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Home / News / Kansas City, Mo., population tops 500,000 in census
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Kansas City, Mo., population tops 500,000 in census

The population of Kansas City, Mo., has climbed to more than a half-million for the first time, according to newly released census numbers. Mayor Quinton Lucas said the latest Census numbers exceeded all estimates from City Hall.

“Of course there are different levels of growth in the different [districts] that we have,” he said. “But this is a sign for me of a growing, diversifying city with the highest number in population, in the history of Kansas City, Mo. And I think it shows that we have even more work to do.”

While Kansas City remains Missouri’s second-largest metro area (St. Louis is the largest), the entire region demonstrated growth over the last decade, especially suburbs to the north and south. Platte County led the way with nearly 20 percent growth, increasing its population to 106,718.

“It doesn’t surprise me,” said Ron Shieber, Platte County presiding commissioner. “Geographically, we’re in a great place. We’ve got great schools, a great business environment, great amenities. We believe we’re one of the most attractive places to live, at least in our state.”

Clay County was not too far behind with a 14 percent increase. North Kansas City Mayor Bryant DeLong attributed Clay’s countywide growth to recent infrastructure projects.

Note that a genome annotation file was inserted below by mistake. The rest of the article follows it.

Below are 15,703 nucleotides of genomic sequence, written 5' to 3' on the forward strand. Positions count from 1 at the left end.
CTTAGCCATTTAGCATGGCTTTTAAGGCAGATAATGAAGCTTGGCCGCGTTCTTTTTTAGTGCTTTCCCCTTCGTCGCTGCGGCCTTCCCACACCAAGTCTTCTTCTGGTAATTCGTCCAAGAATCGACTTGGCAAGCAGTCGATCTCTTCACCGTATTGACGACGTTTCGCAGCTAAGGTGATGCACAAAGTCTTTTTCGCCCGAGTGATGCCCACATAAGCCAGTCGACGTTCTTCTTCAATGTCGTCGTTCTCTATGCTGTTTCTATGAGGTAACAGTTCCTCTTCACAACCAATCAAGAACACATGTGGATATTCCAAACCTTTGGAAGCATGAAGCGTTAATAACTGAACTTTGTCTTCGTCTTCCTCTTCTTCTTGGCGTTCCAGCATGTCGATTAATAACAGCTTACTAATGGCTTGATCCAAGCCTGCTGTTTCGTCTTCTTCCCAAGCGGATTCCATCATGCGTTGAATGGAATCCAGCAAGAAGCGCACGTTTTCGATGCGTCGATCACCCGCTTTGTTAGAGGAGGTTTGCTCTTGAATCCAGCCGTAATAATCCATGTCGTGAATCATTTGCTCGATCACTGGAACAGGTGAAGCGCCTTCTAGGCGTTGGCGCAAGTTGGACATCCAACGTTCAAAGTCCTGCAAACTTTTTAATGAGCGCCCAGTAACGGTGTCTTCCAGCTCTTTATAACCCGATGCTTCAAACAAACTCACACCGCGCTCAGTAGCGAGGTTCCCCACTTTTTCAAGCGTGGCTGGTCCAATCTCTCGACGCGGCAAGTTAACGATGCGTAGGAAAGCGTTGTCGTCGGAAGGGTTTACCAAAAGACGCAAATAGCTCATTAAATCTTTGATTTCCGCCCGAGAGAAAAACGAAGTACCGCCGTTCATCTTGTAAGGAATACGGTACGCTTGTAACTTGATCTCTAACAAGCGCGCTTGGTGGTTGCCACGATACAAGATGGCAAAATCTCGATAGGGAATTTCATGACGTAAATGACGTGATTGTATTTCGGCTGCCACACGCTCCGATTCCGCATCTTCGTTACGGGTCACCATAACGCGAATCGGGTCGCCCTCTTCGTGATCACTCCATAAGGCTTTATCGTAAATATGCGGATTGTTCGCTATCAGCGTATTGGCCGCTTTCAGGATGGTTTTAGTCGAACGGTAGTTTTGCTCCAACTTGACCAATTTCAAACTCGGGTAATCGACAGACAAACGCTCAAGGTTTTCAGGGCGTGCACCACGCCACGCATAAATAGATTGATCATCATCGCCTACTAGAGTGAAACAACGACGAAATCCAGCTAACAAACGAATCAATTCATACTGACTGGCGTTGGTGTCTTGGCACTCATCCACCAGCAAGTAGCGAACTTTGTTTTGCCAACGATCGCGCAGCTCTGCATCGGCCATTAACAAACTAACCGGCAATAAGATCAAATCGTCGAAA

“Here in North Kansas City, we’ve built some apartments,” he said. “We didn’t quite get enough of them built in time to increase our population more. You redo the census, we’ll end up having another thousand-plus.”

Overland Park showed the largest gain of any of the metro’s cities, with a nearly 14 percent increase since 2010. Its population now stands at 197,238. Kansas City, Kan., showed a moderate increase with 7.4 percent change since the last census, raising its population to 156,000. The city of St. Louis recorded just 301,000 residents in the 2020 Census, about 18,000 fewer than it had in 2010. And many rural areas in Missouri saw declines. Overall, Missouri’s population grew at a rate of 2.8 percent, just enough to keep the state from losing any seats in the U.S. House of Representative.

–Alan Goforth | Metro Voice

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